(Originally reviewed May 2015) 

2. "THE HUNGER GAMES: MOCKINGJAY-PART 2" Directed by Francis Lawrence
After a wheel-spinning third installment, "The Hunger Games" series draws to a rightfully grim and bleak close with our heroine Katniss Everdeen engulfed in the grueling war in Panem inch-by-treacherous-inch. Jennifer Lawrence again elicits a performance of depth and command within a film that is much more thoughtful and reverential than it has any need to be. Director Francis Lawrence (no relation) could have easily made the series and this film in particular a mindless thrill ride. But, wisely, he adheres closely to the dark themes of Suzanne Collins' original novels as entrusts us to think seriously about the concepts and consequences of war, totalitarianism, rebellion, revolution, fascism and even the costs necessary to obtain any sense of peace. The tragedy contains potent weight and the end result is powerfully sobering.
(Originally reviewed January 2016)

3. "JOY" Directed by David O. Russell
Re-teaming with Director David O. Russell for the third time, Jennifer Lawrence again commands the screen in this sprawling comedy-drama loosely based upon the life of Miracle Mop inventor/entrepreneur Joy Mangano. While there are stretches that perhaps meander and drag more than necessary, "Joy" does ultimately deliver a well earned emotional payoff as we regard the titular character on her road to independence and empowerment via an odyssey that packs in twists, pitfalls and struggles as if she is trapped inside of a personal soap opera.
(Originally reviewed January 2016)

4. "THE MARTIAN" Directed by Ridley Scott
This was one of the films I saw this year that I admired more than I liked or loved. In fact, I do think the film is a tad over-rated. That being said, Director Ridley Scott has created one of the most entertaining films of his long career and additionally, for a film that contains so much isolation, it is also surprisingly inclusive as it embraced a poignant display of humanity and what can be achieved by working together. Matt Damon delivered an excellent leading performance as the astronaut trapped and possibly doomed to die on Mars unless he is able to "Science" his way out of his dire predicament. And that is where I felt that Scott's film succeeded best, as this was a film that emphatically exclaimed that "Science Is Real!" and the drama of the piece did to arrive from how many items were demolished but through the process of thinking, problem solving and collaborating in order to achieve a common goal.
(Originally reviewed October 2015)

5. "SPOTLIGHT" Directed by Tom McCarthy
This was another film that I felt to be a highly noble effort but one that I admired and appreciated more than I liked. I also felt this film to be more than a tad over-rated as well. but that being said, Director Tom McCarthy has made a strong, smart adult film, with across the board solid performances, that exists as a solemn ode to journalism as well as a lament for the victims of systematic abuse within the Catholic church. Yes, this film exists as more of a procedural where we are allowed a glimpse into a time when the importance of investigative journalism involved getting all of the details right as opposed to releasing the information first. And I did also greatly appreciate that McCarthy never allowed his film to fall into any sense of histrionics or false melodrama. Even so, the entire film felt to be a bit dry to me and it lacked a sense of palpable urgency that I felt was inherent to the overall subject matter, therefore undercutting the film's overall power and weight. Otherwise, a solid effort.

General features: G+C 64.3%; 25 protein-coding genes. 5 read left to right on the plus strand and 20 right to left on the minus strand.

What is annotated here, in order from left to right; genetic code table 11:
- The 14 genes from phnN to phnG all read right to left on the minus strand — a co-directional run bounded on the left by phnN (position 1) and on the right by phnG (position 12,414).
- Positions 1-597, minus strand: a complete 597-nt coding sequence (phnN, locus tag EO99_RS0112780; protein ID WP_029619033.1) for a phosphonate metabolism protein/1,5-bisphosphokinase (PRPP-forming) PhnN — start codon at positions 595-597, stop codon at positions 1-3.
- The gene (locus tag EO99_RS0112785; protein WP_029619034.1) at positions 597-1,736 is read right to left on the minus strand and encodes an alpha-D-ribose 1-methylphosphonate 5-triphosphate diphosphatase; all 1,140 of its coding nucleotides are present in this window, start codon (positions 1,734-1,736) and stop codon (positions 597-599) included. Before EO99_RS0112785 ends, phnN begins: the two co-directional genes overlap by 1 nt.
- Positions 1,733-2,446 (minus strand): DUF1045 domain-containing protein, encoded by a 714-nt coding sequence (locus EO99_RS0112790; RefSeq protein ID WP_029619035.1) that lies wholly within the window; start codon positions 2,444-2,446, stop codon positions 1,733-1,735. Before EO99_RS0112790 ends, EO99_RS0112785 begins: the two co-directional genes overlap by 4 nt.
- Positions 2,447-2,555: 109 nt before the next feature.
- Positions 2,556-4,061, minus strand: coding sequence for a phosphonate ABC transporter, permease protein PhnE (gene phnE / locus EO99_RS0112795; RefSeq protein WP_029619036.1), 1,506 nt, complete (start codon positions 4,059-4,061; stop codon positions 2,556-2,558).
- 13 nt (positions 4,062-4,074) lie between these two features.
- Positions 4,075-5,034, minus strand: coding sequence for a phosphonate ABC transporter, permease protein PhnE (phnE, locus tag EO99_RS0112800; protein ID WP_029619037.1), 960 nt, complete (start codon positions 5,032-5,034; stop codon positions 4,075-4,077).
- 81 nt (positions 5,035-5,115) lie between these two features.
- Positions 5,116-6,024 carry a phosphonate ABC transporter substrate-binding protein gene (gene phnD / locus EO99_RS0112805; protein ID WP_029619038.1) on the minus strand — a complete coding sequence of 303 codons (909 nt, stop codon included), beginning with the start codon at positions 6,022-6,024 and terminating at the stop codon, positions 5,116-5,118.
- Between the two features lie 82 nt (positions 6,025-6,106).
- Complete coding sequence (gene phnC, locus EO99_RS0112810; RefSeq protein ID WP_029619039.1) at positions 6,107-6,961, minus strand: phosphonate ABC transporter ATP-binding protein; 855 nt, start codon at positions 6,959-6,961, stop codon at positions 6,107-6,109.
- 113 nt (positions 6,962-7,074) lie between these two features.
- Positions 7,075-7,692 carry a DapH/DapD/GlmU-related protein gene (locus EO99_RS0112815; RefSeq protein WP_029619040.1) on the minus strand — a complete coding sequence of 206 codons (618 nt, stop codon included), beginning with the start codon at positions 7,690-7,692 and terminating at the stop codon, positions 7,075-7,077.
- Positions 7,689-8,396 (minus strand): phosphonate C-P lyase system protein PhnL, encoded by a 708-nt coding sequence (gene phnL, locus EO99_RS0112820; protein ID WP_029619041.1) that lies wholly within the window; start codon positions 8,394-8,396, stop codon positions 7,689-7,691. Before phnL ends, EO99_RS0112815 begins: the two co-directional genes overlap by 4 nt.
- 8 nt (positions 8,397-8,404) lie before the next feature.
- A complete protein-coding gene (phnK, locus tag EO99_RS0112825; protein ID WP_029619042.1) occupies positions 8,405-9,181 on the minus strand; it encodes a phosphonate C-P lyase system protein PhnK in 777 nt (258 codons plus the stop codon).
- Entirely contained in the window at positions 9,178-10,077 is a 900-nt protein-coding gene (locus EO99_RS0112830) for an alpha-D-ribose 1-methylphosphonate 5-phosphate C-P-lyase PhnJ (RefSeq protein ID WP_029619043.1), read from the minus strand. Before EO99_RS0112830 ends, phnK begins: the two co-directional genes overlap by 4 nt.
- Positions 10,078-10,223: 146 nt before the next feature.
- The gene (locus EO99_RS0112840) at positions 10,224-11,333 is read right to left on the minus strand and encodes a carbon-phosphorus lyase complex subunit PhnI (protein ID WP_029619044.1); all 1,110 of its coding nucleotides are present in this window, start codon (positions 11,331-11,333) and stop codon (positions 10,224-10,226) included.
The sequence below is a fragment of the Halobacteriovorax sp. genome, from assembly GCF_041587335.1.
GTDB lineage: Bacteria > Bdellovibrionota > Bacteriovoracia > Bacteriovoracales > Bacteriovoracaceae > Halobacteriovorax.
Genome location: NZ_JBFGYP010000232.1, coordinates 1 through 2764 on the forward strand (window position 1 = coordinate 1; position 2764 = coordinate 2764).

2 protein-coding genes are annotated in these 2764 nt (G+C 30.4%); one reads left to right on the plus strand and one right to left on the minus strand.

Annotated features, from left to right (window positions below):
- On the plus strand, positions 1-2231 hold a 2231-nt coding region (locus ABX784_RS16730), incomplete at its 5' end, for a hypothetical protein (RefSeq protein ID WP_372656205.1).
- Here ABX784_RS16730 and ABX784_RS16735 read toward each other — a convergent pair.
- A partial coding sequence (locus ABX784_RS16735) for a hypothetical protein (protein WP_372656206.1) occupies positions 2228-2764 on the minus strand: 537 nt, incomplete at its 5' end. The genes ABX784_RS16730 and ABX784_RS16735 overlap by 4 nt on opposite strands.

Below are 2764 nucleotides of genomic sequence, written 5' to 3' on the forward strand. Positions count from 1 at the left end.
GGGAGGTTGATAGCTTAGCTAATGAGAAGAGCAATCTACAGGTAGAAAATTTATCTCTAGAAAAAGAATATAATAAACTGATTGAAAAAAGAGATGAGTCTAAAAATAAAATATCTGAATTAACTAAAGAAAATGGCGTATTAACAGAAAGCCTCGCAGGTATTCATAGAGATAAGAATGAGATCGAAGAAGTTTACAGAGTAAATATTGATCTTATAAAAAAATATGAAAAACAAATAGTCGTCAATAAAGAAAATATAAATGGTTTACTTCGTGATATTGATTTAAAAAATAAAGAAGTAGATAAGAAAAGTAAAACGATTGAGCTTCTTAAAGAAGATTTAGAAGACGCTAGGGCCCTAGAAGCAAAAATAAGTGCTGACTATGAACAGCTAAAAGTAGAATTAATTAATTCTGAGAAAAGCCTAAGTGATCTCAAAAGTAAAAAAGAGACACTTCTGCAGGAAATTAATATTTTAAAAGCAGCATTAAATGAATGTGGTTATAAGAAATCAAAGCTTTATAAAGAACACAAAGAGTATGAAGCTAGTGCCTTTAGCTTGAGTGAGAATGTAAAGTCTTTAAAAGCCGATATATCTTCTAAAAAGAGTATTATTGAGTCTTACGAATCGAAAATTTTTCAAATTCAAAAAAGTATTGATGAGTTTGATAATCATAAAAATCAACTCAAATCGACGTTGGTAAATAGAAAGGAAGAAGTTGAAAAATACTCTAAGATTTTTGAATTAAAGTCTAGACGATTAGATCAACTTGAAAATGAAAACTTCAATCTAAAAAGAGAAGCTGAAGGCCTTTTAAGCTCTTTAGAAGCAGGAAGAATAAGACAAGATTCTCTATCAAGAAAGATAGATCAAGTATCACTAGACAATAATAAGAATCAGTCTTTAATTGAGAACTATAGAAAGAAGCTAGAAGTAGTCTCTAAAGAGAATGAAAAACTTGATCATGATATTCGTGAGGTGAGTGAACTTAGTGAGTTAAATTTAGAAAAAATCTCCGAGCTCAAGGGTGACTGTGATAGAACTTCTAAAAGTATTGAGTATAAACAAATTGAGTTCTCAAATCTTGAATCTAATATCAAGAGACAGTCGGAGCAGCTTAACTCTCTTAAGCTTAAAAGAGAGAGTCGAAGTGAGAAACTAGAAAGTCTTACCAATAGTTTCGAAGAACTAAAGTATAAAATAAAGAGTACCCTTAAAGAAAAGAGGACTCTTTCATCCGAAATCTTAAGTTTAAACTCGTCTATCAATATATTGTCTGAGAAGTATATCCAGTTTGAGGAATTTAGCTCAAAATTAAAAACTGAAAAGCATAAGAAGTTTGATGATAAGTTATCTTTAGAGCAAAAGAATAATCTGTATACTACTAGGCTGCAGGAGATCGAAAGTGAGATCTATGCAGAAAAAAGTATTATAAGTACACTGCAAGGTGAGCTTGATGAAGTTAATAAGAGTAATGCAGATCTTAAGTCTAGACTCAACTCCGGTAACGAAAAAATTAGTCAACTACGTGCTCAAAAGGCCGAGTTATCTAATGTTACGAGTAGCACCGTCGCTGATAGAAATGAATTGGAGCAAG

(Originally reviewed November 2015)

6. "TRAINWRECK" Directed by Judd Apatow
While I am not entirely sold on the comedy of Amy Schumer, her talent and cultural reach is undeniable. "Trainwreck," her feature film debut, which she also wrote, was a definite winner. Director Judd Apatow, helming the first screenplay that he did not write himself, has created what I felt to be essentially an emotionally turbulent drama that just happened to have very funny sections. I deeply appreciated how he and Schumer were unafraid to make their leading heroine fly in the face of the standard leading romantic comedy heroine as Schumer portrays an extremely difficult, often unlikable, selfish, rude, acerbic, and wholly narcissistic individual while also being hilarious, intelligent and certainly possessing a certain sexual allure. While she is someone I would think many of us would try to avoid, Schumer and Apatow transform what could have been a standard romantic comedy into a perceptive character study of a not-so-young woman who exists as a promiscuous alcoholic and feels destined to essentially become a new version of her promiscuous, alcoholic and now ailing Father (played wonderfully by Colin Quinn). This is where "Trainwreck" succeeded greatly for me, by creating a leading character who firmly exists as the film's title describes, finds herself at an existential crossroads and begins to discover her own sense of self-worth and even true empowerment for the first time in her life.
(Originally reviewed July 2015)



Savage Cinema is going to receive an especially rigorous workout this month!

It is indeed that time again, dear readers. With the Academy Awards scheduled to be broadcast on Sunday, February 28th, I need to get my official four part Savage Scorecard series, where I compile all of the films that I saw in 2015, underway and completed. And then, there are also the Oscar predictions and wrap-up as well to contend with. Good gracious!!!

And then, there are two new 2016 films that just may hit town that I am ready to see as well.

1. "Hail, Caesar!" Anytime the fraternal filmmaking team of Joel and Ethan Coen return with a new film, ti is time to pay attention.  What else can I say than I'll be there opening weekend!
2. Controversial filmmaking provocateur Michael Moore returns to the screen with his latest socio/political/satirical excursion this month and he always captures my attention as well.

And with that, the month of Savage Cinema is more than FULL! Wish me luck and as always...

...I'll see you when the house lights go down!!!